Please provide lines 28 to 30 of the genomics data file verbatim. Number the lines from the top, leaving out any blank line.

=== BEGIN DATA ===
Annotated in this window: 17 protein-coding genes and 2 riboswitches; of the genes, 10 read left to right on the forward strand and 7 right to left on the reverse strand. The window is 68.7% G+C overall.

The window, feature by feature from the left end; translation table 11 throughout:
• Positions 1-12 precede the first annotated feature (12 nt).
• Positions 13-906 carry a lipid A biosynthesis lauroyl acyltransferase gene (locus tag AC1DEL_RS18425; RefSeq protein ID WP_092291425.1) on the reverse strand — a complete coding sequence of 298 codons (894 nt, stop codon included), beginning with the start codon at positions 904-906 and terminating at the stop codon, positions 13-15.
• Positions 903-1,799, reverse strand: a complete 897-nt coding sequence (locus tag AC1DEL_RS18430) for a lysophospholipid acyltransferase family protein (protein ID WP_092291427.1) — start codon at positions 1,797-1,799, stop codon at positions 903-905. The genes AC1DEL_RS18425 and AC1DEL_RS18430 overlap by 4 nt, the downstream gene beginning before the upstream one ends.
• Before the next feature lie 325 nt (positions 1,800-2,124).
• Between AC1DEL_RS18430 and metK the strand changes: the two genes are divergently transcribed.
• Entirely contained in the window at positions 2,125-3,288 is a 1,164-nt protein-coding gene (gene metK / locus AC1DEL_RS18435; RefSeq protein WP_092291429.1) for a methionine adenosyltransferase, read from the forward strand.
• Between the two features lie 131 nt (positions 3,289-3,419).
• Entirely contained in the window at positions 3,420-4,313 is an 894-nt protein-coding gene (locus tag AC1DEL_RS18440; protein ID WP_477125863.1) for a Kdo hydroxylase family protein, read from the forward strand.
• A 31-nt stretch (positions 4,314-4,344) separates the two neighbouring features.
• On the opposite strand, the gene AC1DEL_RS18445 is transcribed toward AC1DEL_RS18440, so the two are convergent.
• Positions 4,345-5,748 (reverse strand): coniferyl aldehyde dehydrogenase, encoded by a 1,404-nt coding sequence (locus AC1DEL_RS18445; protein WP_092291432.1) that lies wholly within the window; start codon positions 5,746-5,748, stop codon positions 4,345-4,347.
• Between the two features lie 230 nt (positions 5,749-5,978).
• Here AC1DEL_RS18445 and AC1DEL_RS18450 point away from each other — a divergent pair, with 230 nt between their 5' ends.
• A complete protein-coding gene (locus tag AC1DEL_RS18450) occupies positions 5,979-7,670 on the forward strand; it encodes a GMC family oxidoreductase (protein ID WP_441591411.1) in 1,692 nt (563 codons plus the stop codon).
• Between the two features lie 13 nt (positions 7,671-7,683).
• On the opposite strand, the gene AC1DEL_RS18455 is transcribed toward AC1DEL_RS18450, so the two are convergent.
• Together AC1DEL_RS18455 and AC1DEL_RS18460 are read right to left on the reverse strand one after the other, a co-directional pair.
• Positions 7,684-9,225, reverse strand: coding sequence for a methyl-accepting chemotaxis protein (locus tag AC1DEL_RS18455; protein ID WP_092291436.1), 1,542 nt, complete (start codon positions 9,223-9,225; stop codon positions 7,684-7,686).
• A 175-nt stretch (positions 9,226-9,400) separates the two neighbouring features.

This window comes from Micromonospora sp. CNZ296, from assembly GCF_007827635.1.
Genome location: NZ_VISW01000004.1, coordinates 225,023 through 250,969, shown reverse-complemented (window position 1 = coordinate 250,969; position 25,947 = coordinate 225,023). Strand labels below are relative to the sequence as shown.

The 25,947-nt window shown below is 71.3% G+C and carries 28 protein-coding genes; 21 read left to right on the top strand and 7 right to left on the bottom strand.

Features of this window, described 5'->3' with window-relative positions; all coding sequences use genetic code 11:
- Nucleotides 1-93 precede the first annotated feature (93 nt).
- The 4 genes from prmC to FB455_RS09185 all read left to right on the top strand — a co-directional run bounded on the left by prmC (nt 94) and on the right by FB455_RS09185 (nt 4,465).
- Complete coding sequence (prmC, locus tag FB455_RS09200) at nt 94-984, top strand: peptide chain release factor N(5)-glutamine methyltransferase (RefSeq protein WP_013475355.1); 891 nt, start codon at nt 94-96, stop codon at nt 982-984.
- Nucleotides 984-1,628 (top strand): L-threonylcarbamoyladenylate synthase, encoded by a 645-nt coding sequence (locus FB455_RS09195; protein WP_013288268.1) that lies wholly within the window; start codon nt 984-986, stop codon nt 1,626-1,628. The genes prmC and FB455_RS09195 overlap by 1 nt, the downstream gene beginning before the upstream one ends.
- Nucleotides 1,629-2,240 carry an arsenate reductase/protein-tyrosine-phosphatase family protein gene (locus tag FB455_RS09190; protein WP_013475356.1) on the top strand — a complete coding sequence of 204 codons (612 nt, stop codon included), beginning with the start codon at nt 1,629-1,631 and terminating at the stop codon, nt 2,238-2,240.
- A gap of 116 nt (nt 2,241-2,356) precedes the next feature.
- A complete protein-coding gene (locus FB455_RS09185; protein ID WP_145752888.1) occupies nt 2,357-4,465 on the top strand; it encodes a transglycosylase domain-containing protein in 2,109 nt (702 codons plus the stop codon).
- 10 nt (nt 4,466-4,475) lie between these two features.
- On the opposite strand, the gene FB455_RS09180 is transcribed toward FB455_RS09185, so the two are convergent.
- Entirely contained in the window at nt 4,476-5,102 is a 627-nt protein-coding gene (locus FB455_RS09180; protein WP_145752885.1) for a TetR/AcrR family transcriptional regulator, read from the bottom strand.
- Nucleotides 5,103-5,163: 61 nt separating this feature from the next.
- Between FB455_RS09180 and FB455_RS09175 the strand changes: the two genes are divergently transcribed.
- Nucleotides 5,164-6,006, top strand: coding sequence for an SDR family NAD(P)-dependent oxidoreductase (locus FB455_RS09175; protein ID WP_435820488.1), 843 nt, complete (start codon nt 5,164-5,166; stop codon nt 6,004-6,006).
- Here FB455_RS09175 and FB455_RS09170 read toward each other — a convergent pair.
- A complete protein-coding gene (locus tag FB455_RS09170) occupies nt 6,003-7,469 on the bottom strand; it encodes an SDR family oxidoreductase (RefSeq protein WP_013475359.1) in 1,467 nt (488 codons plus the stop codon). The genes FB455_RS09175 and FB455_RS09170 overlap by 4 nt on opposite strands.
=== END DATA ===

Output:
- Complete coding sequence (prmC, locus tag FB455_RS09200) at nt 94-984, top strand: peptide chain release factor N(5)-glutamine methyltransferase (RefSeq protein WP_013475355.1); 891 nt, start codon at nt 94-96, stop codon at nt 982-984.
- Nucleotides 984-1,628 (top strand): L-threonylcarbamoyladenylate synthase, encoded by a 645-nt coding sequence (locus FB455_RS09195; protein WP_013288268.1) that lies wholly within the window; start codon nt 984-986, stop codon nt 1,626-1,628. The genes prmC and FB455_RS09195 overlap by 1 nt, the downstream gene beginning before the upstream one ends.
- Nucleotides 1,629-2,240 carry an arsenate reductase/protein-tyrosine-phosphatase family protein gene (locus tag FB455_RS09190; protein WP_013475356.1) on the top strand — a complete coding sequence of 204 codons (612 nt, stop codon included), beginning with the start codon at nt 1,629-1,631 and terminating at the stop codon, nt 2,238-2,240.